None of this sounds very good, so what's the fuss about? There's inarguably a great seduction in the concept of superfoods - that there's a list out there of food items, many sourced from exotic places across the globe (where anything must be possible), and that you can buy at your local Whole Foods with the promise not only of glowing skin and increased energy, but longevity and disease prevention too. At a time when more than ever before we feel disconnected from our bodies - with the answers to our health held only by the few in white lab coats - buying into superfoods is an appealing opportunity to take control of our bodies back. Especially when the solution doesn't come in the form of a pill in a bottle, but a product straight from the earth (!).

The concept becomes less appealing when you look for the supportive evidence, and some express concern that the inclusion of 'super' encourages the over-consumption of one food, when we know that the key to health is variety and balance. For sure, classifying foods this way and then tossing the word around is, although perhaps not dangerous, certainly an example of oversimplification. 

I argue that whatever the controversy, the concept of superfoods can be helpful to us simply by urging the connection between sustenance and body, food and medicine.

To the popsicles. No they won't solve all your problems, but they're a great step toward awareness of how food can be used as medicine, and to cooling down if where you are is nearly as hot as it's been in LA!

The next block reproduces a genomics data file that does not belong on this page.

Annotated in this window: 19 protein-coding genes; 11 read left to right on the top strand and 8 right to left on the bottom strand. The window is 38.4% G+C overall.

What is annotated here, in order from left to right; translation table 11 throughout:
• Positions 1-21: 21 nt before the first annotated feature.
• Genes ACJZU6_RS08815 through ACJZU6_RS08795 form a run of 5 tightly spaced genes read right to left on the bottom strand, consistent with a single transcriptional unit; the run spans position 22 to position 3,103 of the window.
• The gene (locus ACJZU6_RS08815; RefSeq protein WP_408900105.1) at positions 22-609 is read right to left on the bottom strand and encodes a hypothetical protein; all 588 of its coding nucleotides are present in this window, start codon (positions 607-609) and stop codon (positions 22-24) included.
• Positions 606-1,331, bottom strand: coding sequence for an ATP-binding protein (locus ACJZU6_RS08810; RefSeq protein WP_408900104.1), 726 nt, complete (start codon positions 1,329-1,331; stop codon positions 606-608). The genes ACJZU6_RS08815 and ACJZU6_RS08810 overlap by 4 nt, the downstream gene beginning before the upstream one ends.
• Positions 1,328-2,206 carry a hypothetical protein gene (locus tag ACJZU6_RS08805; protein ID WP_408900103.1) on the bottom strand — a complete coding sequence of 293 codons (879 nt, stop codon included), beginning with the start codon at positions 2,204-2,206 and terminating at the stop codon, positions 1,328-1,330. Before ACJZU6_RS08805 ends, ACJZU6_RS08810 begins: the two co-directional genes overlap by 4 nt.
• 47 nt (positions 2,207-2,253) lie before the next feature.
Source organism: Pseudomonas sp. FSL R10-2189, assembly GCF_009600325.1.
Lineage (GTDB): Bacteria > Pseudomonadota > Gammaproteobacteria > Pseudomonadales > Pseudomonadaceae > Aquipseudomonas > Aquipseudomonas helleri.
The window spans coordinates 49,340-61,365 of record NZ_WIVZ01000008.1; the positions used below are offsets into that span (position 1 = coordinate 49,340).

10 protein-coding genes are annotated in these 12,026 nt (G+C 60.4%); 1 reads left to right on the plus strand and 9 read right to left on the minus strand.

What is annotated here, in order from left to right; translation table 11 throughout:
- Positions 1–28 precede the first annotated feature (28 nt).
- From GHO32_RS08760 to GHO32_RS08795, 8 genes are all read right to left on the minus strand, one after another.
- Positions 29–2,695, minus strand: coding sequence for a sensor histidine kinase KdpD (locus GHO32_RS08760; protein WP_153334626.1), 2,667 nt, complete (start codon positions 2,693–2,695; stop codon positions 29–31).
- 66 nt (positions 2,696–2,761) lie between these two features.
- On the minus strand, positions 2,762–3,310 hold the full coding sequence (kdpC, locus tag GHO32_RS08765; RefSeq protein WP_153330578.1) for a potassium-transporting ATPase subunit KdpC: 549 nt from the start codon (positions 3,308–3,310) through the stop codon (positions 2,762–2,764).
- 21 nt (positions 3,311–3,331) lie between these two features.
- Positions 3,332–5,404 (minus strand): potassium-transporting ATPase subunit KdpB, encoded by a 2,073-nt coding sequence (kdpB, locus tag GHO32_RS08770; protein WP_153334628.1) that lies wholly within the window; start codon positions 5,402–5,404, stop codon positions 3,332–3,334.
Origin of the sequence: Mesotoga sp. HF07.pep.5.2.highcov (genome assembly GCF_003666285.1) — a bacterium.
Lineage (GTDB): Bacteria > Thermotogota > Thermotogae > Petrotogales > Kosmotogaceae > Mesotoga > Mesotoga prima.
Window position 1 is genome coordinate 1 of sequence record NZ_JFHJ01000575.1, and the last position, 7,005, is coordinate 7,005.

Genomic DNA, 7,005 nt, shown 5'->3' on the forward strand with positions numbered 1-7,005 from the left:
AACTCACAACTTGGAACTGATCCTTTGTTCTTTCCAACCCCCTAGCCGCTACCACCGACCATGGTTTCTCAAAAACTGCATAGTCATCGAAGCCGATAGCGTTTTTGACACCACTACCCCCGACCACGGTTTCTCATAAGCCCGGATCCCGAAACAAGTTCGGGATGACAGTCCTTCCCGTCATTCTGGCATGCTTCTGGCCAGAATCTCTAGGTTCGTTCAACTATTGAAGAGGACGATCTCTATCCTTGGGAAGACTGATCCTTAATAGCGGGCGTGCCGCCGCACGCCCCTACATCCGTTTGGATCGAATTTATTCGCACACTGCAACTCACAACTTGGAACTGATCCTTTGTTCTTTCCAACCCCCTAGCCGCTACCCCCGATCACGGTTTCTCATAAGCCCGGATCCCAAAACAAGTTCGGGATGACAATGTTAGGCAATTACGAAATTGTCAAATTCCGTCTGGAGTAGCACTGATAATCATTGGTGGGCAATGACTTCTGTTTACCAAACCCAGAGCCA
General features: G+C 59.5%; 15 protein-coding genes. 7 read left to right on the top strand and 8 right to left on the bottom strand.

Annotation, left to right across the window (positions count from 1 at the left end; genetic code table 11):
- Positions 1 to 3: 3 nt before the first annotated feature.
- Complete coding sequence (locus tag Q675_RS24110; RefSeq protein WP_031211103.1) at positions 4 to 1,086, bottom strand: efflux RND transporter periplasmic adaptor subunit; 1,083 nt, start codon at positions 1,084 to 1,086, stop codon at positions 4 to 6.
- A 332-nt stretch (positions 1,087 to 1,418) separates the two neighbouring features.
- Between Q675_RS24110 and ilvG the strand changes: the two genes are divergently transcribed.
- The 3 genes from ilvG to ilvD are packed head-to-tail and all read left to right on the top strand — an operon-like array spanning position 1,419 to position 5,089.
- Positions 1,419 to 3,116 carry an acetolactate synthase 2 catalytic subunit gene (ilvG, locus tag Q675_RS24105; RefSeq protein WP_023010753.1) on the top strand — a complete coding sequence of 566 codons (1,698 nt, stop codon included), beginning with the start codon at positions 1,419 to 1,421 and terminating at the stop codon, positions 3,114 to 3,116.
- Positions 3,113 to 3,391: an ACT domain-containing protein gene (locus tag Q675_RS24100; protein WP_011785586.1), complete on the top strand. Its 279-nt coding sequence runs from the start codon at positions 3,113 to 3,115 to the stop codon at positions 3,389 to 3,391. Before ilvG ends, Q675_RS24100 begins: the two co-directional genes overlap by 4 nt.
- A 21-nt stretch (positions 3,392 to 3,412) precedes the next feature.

MACA ROOT

Maca powder comes from the maca root plant. The plant originated in the Andes and has been used for centuries as a source of nutrition and enhanced fertility in humans and animals. Maca is rich in sterols, which are similar to steroids in their promotion of muscle tissue regeneration and stress alleviation, as well as adaptogens, which helps your body achieve hormonal balance. Consistent consumption of Maca therefore has the potential to manage tension and stress, support hormonal health and fertility, and encourage overall energy, vitality and positive mood. Maca has also been reported to increase libido, though supporting studies are hard to come by.

Maca's taste is malty, earthy and nutty, with hints of caramel and butterscotch. It's important to either buy Maca whole and cook it, or buy the gelatinized powder version, which has gone through a heating process that removes any anti-nutrients found in raw cruciferous vegetables. 

RAW CACAO

Cacao in its purest form is made from raw (not heated over 115 degrees) cocoa beans, which have not been processed or refined. In this natural state, cacao's nutrients are more easily absorbed by the body. Cacao is known for its high levels of antioxidants - which protect cells against disease -, theobromine - a stimulant that encourages positive mood and energy -, and as one of the highest food sources of magnesium - a mineral in which many adults are deficient, and which plays an important role in healthy sleep and overall calming of the nervous system.